Workers protest petition to repeal Michigan prevailing wage law

Workers protest petition to repeal Michigan prevailing wage law. (Stephen Wozny)

Construction and trade workers stormed the state capitol on Wednesday to protest an initiative to repeal the Michigan prevailing wage law.

A campaign initiative to overturn the Michigan prevailing wage law is in the process of gathering signatures for a vote on the November ballot.

“I am angry that we have to be back here protesting this kind of crap out of the capitol,” Gretchen Whitmer said.

Construction and trade workers arrived in Lansing to send a message to lawmakers: don't touch prevailing wage.

Trade workers and Democratic leaders believe big business is trying to mine the middle class for money.

"It's important we stand up for our rights,” Lindsy Lemier said.

"Right now I see a sign that says, ‘Hey Michigan, don't bite the hand that builds you.’"

Gabe Burdy, an electrician, held a sign reading, “Hey Michigan, don’t bite the hand that builds you.”

"That's basically what they are doing if they repeal prevailing wage,” he said.

Burdy said Michigan’s prevailing wage law covers construction workers who are employed on state projects. Their wages are set on collectively bargained agreements, which Burdy says are under attack.

He said, "As a union member, I feel like we kind of set the high bar for wages for people who may not be union members.”

Burdy says prevailing wage also helps non-union worker wages, like those who worked on Michigan State University’s solar panel project.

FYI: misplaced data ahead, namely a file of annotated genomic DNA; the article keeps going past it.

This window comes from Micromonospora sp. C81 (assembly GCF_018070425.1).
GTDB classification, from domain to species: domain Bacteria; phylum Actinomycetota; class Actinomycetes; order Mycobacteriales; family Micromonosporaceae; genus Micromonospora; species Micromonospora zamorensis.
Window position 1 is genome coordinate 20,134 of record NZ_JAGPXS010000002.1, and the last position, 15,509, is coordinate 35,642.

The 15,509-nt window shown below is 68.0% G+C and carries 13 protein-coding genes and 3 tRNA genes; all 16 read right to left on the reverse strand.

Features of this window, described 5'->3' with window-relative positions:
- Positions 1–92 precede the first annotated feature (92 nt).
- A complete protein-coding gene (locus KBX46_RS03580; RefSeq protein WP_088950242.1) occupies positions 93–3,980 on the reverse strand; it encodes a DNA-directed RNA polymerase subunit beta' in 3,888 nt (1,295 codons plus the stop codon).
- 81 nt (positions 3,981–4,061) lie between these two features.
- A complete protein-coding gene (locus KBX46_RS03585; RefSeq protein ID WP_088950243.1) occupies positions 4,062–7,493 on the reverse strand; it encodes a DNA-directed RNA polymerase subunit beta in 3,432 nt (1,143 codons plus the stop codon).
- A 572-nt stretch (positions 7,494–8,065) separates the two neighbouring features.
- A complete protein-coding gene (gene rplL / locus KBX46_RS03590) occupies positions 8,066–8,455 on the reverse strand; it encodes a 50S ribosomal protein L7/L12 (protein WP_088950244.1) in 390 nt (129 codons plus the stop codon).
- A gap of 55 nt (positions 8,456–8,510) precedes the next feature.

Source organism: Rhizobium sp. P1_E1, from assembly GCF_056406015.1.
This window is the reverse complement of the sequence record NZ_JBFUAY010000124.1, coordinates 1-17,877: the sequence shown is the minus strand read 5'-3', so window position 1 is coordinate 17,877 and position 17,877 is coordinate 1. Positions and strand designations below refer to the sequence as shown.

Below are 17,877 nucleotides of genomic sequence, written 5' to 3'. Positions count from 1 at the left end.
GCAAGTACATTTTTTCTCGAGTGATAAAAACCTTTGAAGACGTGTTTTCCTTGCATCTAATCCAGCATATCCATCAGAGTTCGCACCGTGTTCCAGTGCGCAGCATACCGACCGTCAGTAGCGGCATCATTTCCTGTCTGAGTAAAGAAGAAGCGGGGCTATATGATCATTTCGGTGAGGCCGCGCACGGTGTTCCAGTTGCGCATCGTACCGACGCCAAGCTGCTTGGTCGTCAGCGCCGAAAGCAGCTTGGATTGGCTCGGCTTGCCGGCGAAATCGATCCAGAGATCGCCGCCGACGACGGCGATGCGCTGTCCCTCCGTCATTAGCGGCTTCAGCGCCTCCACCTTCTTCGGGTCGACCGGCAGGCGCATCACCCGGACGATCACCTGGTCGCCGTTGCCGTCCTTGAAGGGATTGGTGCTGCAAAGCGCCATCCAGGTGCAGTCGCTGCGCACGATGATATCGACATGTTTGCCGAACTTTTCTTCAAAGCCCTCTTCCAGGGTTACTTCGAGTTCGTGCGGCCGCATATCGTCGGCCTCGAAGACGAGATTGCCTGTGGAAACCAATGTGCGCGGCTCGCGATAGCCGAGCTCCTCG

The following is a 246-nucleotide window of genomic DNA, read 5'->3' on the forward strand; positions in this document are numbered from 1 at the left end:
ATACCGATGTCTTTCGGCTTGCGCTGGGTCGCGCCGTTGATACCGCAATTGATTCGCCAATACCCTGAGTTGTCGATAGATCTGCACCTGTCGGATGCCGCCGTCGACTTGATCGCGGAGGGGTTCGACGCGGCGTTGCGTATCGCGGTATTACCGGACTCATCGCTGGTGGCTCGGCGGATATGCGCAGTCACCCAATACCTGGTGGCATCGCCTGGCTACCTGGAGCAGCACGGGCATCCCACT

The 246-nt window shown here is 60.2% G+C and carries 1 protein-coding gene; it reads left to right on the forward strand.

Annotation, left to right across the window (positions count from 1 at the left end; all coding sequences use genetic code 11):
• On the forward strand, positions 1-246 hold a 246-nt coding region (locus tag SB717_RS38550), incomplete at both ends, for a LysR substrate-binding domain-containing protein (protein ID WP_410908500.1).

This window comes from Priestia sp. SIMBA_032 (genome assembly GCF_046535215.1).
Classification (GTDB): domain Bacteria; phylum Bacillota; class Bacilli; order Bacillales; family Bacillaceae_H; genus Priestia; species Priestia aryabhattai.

"The non-union guys who did the majority of the work for MSU were getting paid a lot more than they usually did,” he said.

Republican State Rep. Steve Johnson says the 1965 law is outdated.

"It's actually costing taxpayers millions of dollars. I support repealing it, savings taxpayer’s money,” he said.

Johnson says prevailing wage is costing taxpayers $100 million.

"That's real money. That's not going after anyone,” Johnson said. “That's trying to protect the taxpayers. That's what I was elected to do."

If lawmakers or voters repeal prevailing wage, Patrick Devlin says it will be even harder to attract people to go into skilled trade careers.

"At a time when we are at a need for more workers in this industry, the timing couldn’t be worse to cutting peoples wages,” Devlin said. “That's exactly what this legislation does."

If the Michigan State Board of Canvassers finds the campaign initiative to end prevailing wage has enough valid signatures, the state legislature could vote on the matter instead of sending it to voters.

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